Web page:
The Strong Link Between Exercise and Sleep

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The solution to a more restful night? Movement, experts say.

exercise and sleep

It seems the answer to so many physical and mental health woes have just one thing in common — exercise. Sleep is no exception. If you are looking for longer sleep, higher-quality sleep, or fewer interruptions from sleep apnea, insomnia, and other ailments, the type of movement you do during the day might hold the secret to nighttime success. Here’s what the experts, and the latest research, is revealing about the connection between sleep and exercise.

How does exercise affect sleep?

Scientists are still exploring exactly why movement and sleep are connected. Dr.  Alex McDonald MD, CAQSM, board-certified family physician, says, “We don’t exactly know how exercise improves sleep quality, but it does seem to increase the slow wave sleep cycle, which is the deep restful sleep and often where the body and mind best rejuvenate. Furthermore, exercise likely helps reduce anxiety and daily stress to help the mind shut off at night and recover cognitively as well.”

Exercise might also simply help your mind decompress, allowing you to transition more easily into sleep, according to Dr. Stacy Sims, nutrition scientist and exercise physiologist. “It also reduces the time it takes to fall asleep and can reduce the amount of time people lie awake at night,” she explains. 

What is the best time of day to exercise for sleep? 

While scientists have mostly agreed that you need around 30 minutes of “moderate aerobic” exercise for optimal sleep, they have some varying opinions on how important the time of day is. Sims says, “Timing can be an issue for some people due to the endorphins released — it can make the brain more active for a couple of hours and increase the core temperature.”

Sims says those training within two hours of bedtime might have to reduce their core temperature themselves by:

  • Drinking a semi-frozen drink 
  • Eating ice cold, low sugar foods 
  • Considering a cold water immersion (such as an ice bath) 

Even though it doesn’t sound like the coziest wind-down routine, it regulates your body temperature and reduces inflammation, she explains.

Morning or afternoon exercise is optimal (especially if you aren’t planning any ice baths) to ensure your blood stops pumping so hard well before bedtime. “Everyone is different, but I recommend patients avoid exercise late in the afternoon or evening, as this can be more activating and can have potentially negative sleep benefits. Consistency is key,” McDonald says, adding that overexercising can also cause short-term negative sleep impacts as well.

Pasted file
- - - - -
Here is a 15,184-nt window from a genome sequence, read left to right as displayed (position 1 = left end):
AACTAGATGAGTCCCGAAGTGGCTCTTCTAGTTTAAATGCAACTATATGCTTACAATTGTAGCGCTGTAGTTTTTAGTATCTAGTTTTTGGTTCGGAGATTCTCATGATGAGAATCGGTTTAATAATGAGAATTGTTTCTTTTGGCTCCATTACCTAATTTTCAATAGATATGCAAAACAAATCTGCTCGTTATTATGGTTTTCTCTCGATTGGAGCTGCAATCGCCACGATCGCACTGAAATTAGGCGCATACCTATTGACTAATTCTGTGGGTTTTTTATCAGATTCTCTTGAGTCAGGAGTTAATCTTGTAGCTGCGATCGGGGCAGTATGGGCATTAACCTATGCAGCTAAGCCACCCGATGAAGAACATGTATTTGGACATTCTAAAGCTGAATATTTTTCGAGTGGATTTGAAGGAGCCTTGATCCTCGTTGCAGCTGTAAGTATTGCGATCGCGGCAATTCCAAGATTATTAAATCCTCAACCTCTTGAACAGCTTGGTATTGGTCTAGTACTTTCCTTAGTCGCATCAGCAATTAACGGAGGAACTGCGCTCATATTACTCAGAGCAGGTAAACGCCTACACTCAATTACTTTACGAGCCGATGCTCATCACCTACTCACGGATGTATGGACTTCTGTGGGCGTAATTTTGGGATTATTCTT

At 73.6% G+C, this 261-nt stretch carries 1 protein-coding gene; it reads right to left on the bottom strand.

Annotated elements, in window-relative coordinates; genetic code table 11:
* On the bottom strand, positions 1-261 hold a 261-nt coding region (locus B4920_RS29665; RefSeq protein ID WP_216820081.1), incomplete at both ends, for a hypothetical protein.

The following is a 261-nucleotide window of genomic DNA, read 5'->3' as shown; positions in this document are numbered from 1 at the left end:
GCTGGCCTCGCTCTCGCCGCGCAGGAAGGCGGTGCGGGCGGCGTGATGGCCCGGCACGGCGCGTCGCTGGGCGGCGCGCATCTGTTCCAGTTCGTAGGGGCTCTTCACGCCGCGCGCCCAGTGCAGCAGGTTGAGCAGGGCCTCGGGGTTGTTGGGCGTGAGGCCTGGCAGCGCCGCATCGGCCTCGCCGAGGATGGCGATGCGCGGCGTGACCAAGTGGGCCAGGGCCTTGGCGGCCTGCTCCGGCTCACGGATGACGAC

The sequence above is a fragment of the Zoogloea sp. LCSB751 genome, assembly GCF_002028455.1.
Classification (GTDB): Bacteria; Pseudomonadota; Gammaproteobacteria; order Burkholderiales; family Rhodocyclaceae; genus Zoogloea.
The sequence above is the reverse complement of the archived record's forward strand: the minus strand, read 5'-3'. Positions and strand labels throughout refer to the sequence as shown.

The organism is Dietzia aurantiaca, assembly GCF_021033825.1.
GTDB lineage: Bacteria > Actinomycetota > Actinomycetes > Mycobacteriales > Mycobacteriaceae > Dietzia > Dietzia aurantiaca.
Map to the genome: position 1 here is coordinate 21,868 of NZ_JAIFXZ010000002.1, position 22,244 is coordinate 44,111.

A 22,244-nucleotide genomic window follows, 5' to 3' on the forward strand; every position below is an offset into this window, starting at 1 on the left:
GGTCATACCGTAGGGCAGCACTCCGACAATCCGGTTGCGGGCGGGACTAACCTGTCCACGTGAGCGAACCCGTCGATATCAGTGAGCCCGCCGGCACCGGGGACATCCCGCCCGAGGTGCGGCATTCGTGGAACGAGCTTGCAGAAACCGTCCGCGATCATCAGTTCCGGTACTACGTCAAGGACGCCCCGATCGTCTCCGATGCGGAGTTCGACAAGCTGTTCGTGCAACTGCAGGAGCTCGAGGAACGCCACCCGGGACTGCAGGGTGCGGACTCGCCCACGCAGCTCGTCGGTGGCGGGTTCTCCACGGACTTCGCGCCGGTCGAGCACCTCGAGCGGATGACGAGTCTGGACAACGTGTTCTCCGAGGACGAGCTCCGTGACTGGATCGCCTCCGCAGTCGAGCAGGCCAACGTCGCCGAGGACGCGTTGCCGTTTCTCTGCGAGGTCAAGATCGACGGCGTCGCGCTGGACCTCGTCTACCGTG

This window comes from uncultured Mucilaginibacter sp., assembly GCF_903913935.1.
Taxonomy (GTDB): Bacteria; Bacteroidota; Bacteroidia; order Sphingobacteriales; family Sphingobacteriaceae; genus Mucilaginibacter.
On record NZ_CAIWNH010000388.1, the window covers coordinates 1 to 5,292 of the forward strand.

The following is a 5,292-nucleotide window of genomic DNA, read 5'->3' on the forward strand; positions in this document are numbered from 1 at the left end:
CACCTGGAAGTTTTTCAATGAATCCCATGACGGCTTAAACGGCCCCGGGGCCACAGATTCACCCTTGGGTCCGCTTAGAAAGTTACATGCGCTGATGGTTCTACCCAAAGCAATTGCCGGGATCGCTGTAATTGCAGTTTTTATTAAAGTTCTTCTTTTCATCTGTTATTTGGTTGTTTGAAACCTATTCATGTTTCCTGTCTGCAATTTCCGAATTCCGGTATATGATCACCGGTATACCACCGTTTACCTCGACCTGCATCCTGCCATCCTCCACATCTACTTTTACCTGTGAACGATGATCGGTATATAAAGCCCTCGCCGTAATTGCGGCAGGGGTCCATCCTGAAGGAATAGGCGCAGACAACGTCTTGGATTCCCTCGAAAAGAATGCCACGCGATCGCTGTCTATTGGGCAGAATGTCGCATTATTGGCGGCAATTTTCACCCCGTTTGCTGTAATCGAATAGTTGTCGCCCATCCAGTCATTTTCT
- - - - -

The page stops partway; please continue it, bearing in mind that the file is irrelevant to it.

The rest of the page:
However, some studies have shown that exercising late didn’t actually make sleep any worse, leaving it up to an individual to determine their reaction.

How much exercise do you need for better sleep? 

Not everyone will see benefits from adding those 30 minutes of exercise because results vary based on your current abilities and level of physical fitness. Dr. Luis Javier Peña-Hernández, a lung health specialist at PCSI, says, “The intensity of exercise and length of time per workout varies depending on each individual’s fitness level; however, by getting at least 30 minutes of exercise, you should be able to see an improvement in your sleep quality that same night.”

Thirty minutes most days per week adds up to 150 minutes per week, the recommended amount for not only sleep benefits but numerous additional perks like lowering your risk of multiple diseases and even lowering the risk of premature death, studies show.

Family physician Dr. LaTasha Perkins has personally seen regular exercise improve her own sleep. “I find that my sleep is more restful, and I spend more time in REM sleep. Exercising relieves some stress and lets me think about something else for a while. As a physician and mother, I really value my sleep, so I want to make sure it’s restful,” she says.

Sleep and exercise facts

Though researchers don’t fully understand the “why” behind the relationship between movement and sleep, they do know quite a bit about the benefits. Here are a few facts to motivate you to move more for improved nights.

  • In just 12 weeks, older adults who exercised logged fewer abnormal breaths in an hour (“respiratory events”), which shows potential benefits for people who have sleep apnea and other breathing issues complicating sleep, one study revealed.
  • Older adults who walked more than once per day, with a total walking time of more than 210 minutes per week reported “good sleep quality.”
  • Hopkins Medicine reports that you get immediate sleep benefits from exercise — as soon as the same night, which can be a relief as sometimes other exercise benefits take longer to manifest, such as improved muscle tone or weight loss.
  • Exercise can give you a “natural high,” which you may have heard of in the form of a “runner’s high” that produces a “chemical payoff” from exercise, which can help with overall well-being and therefore sleep, according to Dr. Patrick Porter, neuroscience expert and founder of BrainTap.

How cardio affects sleep

cardio and sleep

While a brisk walk or jog might feel great for your body, it can also wear you out in the best way, leading to deeper and longer sleep at night. But ironically, aerobic exercise decreases overall fatigue as well, one study shows. However, how hard you engage in cardio exercise matters, as that study showed no improved sleep for mild intensity. But for those who had “intensified” aerobic activity over 8 weeks, it positively influenced “all components of sleep quality.” Our experts recommend choosing exercise you enjoy so you stay interested in the long term. Some of those potentially more taxing cardio options include: